This past spring, during a seminar I presented at the Inside Self-Storage World Expo in Las Vegas, I asked a large group of facility owners how many of them planned to do any gambling while they were there. A few hands went up, but the majority sat still. In fact, there were a few comments such as, “I don’t like to risk my money!” That’s understandable. Most people who gamble in Las Vegas will lose, and that’s kind of the point of the economy there. It’d be difficult to keep all that neon burning if people actually won.
I then asked the same owners how many of them regularly audit their self-storage facilities. A few hands went up, and there were a few comments such as, “I don’t need to” and “It’s a waste of time.” Some even mentioned that since their manager has been with them for years, there’s really no need. That’s not understandable and is just as much a gamble as playing one of the many games in Las Vegas.
Why would otherwise smart, self-made entrepreneurs be so foolish as to never or rarely audit one of the most valuable assets they own? Why would anyone put as much effort, time, money, sweat, anxiety, credit-worthiness and sleepless nights into such a huge endeavor as developing or buying one or more self-storage facilities, and then never bother to ensure everything is operating as well as it should or could? Why risk everything to chance?
I’ve come to the conclusion that most self-storage owners have a gambling addiction. They’re taking a gamble that:
- Nothing can ever go wrong
- Their manager would never steal from or mismanage the facility
- The facility’s income is as high as it can ever be
- There are no problems with the unit mix, waived fees or discounts
- They’re in no danger of ever getting sued for doing something painfully wrong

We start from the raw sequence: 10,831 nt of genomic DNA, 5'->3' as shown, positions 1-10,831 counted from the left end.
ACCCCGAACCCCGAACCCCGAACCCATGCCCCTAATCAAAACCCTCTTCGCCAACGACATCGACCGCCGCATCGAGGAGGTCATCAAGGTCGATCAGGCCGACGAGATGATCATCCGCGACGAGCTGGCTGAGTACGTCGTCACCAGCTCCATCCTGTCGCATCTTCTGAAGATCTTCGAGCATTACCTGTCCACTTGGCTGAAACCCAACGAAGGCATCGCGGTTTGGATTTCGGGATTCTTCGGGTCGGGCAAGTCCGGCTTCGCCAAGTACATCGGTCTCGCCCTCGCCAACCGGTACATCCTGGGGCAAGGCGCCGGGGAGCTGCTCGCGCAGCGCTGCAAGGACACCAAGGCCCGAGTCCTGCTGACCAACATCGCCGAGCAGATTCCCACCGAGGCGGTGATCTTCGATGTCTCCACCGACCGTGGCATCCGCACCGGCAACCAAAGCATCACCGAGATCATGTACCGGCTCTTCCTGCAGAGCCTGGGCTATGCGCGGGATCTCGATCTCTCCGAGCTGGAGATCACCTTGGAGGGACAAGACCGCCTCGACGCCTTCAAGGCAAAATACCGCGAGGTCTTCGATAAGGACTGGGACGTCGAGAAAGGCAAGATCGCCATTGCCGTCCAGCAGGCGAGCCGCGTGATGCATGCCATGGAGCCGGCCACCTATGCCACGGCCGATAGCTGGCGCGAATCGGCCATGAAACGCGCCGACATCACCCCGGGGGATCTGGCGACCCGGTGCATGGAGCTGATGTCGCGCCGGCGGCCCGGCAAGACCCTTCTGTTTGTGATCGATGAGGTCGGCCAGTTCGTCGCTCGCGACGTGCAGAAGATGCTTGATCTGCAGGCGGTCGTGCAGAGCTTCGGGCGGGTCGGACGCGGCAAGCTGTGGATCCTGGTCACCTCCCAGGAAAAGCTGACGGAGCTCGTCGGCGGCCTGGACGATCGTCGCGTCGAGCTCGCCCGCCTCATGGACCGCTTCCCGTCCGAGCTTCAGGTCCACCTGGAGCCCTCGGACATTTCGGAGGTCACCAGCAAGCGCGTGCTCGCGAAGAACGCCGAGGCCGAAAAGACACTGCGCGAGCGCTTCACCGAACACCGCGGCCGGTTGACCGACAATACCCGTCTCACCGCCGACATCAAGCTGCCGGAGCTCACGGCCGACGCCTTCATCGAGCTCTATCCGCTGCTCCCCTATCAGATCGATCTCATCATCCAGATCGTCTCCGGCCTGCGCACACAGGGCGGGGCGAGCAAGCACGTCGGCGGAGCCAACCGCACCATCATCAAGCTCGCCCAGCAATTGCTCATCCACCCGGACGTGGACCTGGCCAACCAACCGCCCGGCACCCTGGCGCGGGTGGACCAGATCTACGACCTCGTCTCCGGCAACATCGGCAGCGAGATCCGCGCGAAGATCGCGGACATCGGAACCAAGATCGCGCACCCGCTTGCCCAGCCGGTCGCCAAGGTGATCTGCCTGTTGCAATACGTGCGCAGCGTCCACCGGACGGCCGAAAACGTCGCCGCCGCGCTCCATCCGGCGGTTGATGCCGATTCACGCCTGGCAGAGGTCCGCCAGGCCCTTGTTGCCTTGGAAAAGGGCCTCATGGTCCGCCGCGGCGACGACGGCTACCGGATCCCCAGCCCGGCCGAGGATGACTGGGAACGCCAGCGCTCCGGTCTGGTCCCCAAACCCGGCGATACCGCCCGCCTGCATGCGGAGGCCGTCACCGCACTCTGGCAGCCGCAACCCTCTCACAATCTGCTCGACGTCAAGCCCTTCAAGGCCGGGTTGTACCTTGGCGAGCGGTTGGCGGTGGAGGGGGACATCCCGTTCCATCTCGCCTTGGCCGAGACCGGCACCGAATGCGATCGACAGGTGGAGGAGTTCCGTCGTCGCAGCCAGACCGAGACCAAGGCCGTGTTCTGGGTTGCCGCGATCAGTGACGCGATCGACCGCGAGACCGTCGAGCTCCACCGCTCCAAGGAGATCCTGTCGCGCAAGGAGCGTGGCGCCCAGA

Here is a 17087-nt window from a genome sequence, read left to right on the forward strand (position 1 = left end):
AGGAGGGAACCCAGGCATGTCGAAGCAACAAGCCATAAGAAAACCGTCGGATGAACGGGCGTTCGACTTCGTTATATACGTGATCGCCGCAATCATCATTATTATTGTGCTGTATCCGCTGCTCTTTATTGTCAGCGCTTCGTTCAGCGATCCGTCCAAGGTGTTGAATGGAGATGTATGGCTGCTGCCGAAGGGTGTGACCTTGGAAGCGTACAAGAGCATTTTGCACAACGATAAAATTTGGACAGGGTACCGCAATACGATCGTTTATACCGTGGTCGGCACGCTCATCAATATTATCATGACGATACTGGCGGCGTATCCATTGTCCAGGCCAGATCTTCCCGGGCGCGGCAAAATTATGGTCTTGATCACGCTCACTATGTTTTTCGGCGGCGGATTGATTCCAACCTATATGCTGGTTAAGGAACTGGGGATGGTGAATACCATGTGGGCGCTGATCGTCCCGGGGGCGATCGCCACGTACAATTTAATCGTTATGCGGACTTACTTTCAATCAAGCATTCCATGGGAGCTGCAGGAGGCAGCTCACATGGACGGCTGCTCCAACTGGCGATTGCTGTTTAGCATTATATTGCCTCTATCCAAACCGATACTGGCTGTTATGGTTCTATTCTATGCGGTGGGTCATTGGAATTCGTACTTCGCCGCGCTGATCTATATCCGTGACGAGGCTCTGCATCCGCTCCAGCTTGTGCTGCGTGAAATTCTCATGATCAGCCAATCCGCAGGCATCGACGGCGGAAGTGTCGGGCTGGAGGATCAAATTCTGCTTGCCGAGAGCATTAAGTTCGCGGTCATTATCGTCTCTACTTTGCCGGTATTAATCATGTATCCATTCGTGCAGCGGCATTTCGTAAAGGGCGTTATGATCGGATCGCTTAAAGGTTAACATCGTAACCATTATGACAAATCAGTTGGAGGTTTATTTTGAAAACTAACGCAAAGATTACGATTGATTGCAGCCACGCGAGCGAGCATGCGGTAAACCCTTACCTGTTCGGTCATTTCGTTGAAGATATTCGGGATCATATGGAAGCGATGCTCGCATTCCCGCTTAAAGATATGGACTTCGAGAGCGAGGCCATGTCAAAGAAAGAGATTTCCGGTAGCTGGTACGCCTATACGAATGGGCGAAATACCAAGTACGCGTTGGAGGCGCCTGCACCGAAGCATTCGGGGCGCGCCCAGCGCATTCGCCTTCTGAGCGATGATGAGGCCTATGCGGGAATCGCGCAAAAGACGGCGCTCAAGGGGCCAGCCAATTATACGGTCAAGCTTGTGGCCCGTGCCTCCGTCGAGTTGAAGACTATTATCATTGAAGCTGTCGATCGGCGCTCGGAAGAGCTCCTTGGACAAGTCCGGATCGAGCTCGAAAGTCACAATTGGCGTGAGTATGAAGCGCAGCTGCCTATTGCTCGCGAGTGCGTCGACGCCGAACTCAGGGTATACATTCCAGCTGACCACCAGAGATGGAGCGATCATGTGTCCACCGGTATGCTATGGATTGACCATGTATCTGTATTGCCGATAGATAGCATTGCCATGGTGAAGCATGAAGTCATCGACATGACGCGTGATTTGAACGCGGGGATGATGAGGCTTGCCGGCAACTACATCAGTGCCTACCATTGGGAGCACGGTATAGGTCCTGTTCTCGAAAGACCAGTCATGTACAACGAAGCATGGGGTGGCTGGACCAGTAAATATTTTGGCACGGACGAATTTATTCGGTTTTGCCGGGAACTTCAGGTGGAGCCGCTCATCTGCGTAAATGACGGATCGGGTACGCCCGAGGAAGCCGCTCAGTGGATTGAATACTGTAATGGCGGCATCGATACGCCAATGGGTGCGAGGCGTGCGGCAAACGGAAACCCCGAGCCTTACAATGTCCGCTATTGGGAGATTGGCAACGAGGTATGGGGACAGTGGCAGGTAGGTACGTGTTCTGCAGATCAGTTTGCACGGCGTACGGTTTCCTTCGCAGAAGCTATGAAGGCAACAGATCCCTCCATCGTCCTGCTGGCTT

- Their ego and personality will be enough to keep it all together
- This is such an easy business that they can’t mess it up
These owners are also addicted to danger and that hands-off management style that’s so alluring in this business. But as with any addiction, things can go wrong—from bad to worse to terrible to disastrous. The question is not if something will go wrong but when. Your turn may be just one roll of the dice away.
The good news is many disasters can be avoided by conducting regular facility audits. Let’s take a look at some things that could go wrong and how an audit can reduce these risks.
While the majority of self-storage managers don’t steal and would never even consider doing so, there’ll always be a few bad apples. The discovery can be heartbreaking for an owner. I’ve never caught a manager stealing and then heard the owner say, “Yeah, I thought so.” It’s always a shock, and usually someone he never would have suspected.
Unfortunately, in many ways, the nature of the business lends itself to the occasional theft. Managers often work alone, customers sometimes pay in cash, fees are “waived” with no verification, move-in specials are widely used, and payments are deleted with no follow-up. In almost every of theft case I’ve seen, the guilty manager acknowledged that it was easy because no one was paying attention. Your manager is most likely not stealing, but do you know for sure?
Failure to Follow the Law
Many a self-storage unit is sold at auction without someone making sure every “I” gets dotted and every “T” is crossed. Maybe the address of record was incorrect, or the manager took a partial payment, or no one documented the collection efforts, or the locks were cut too soon. Maybe the problem is even in how you charge your tenants.